Objectives. To determine clusters of trauma incidents with high injury severity and resource utilization and to test their association with census demographic information. Methods. Using "trauma band" unique identifiers and probabilistic linkage for unmatched cases, we matched injury location information collected from a centralized regional trauma communications center to the state trauma system registry for patients directly transported to two level I trauma centers for the years 20012003 in a three-county area. The injury locations were aggregated at the census tract level using a geographic information system (GIS). Moran's I analysis was used to determine clusters of census tracts that had a high incidence of either total trauma injuries, Injury Severity Scores (ISSs) >15, or high resource use (in-hospital mortality, admission to the intensive care unit, or major nonorthopedic surgery). These clusters were then tested for association with census tract demographics using logistic regression. Results. Eight thousand seven hundred fifty-one injured persons were directly transported from the tricounty area to a trauma center during the study period. The mean (± standard deviation) age was 37 ± 21 years, 67.4 were male, 18.9 had ISSs >15, and 29.8 had a high-resource-use indicator. Moran's I analysis demonstrated a single large cluster of incidents for total injuries, ISS >15, and occurrence of a high-resource-use indictor that overlapped except for one small census tract. Logistic regression revealed that the high-risk cluster was associated with a higher prevalence of nonwhite population and vacant housing and a lower prevalence of foreign-born residents and family housing. Conclusions. GIS cluster analysis demonstrated high-risk census tracts for trauma incidents and associated population demographics. Geospatial analyses may assist injury prevention interventions and emergency medical services deployment strategies for trauma.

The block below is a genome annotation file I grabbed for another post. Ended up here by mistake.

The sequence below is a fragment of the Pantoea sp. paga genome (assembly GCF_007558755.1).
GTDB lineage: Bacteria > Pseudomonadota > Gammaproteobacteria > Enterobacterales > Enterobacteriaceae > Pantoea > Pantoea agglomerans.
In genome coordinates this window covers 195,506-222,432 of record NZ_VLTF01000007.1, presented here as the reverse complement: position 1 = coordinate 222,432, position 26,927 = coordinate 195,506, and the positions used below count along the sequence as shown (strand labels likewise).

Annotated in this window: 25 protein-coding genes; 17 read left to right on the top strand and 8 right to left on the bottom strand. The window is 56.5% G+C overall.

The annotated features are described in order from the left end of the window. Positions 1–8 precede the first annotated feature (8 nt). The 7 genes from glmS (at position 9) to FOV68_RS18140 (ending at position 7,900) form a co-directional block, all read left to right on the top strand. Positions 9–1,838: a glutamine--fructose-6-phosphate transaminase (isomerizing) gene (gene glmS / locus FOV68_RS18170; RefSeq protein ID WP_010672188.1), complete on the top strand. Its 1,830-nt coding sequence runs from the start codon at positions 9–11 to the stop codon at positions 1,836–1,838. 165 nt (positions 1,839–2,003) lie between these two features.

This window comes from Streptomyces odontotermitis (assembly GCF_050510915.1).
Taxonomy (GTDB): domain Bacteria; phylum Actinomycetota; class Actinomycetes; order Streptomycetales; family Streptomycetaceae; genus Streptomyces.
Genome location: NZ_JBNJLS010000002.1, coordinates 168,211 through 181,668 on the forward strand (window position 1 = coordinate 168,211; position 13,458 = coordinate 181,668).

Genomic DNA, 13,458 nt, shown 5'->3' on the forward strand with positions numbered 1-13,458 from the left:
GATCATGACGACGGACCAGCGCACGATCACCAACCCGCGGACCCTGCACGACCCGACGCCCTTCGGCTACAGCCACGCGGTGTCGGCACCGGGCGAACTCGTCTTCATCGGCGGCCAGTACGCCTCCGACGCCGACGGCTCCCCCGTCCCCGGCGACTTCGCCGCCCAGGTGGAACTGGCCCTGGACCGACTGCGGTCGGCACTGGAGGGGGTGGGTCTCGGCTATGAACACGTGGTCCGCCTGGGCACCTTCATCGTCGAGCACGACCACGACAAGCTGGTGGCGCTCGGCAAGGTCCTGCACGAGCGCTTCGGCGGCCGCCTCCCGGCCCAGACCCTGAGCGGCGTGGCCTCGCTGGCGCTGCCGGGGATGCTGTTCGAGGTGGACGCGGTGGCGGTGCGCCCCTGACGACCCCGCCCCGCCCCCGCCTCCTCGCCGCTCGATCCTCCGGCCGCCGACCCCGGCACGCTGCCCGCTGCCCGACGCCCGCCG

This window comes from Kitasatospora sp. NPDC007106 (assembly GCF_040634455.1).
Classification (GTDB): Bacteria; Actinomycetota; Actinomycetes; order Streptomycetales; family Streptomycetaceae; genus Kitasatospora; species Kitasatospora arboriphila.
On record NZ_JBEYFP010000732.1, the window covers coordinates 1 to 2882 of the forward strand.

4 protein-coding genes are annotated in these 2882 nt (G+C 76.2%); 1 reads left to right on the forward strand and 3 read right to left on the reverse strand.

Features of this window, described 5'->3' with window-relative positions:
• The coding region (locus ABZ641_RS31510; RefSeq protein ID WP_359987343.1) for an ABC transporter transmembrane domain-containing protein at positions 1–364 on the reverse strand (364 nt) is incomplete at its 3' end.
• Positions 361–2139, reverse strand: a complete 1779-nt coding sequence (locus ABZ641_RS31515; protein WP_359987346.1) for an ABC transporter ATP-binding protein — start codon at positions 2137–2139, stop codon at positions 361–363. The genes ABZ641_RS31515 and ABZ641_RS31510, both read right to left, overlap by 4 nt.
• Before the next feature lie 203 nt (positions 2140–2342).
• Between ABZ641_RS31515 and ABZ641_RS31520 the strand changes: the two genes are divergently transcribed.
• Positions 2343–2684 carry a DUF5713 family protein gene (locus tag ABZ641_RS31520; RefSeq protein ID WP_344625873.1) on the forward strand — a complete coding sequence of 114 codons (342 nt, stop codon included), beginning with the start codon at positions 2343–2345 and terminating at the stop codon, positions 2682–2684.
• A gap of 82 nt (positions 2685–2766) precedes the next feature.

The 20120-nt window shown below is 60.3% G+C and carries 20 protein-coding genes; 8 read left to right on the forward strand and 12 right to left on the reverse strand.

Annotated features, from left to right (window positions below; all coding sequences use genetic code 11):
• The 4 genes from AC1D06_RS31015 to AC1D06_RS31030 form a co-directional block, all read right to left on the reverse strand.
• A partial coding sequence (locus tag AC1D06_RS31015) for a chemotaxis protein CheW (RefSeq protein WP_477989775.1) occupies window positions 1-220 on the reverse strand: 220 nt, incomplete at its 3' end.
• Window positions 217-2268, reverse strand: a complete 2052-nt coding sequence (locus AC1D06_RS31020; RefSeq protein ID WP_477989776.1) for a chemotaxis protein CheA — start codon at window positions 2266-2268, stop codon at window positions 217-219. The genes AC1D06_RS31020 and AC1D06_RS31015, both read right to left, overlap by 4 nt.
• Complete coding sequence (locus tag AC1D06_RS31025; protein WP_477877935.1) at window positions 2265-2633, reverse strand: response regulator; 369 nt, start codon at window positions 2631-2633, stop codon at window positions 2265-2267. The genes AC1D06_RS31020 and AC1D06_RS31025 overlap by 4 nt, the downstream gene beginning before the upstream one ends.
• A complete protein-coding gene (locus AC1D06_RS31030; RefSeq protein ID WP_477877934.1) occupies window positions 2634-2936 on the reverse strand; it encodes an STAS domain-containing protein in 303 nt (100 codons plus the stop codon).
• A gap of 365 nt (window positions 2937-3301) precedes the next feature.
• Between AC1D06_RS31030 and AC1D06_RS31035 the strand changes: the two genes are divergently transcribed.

- Cluster analysis
- Geographic information systems
- Morans I analysis
ASJC Scopus subject areas
- Emergency Medicine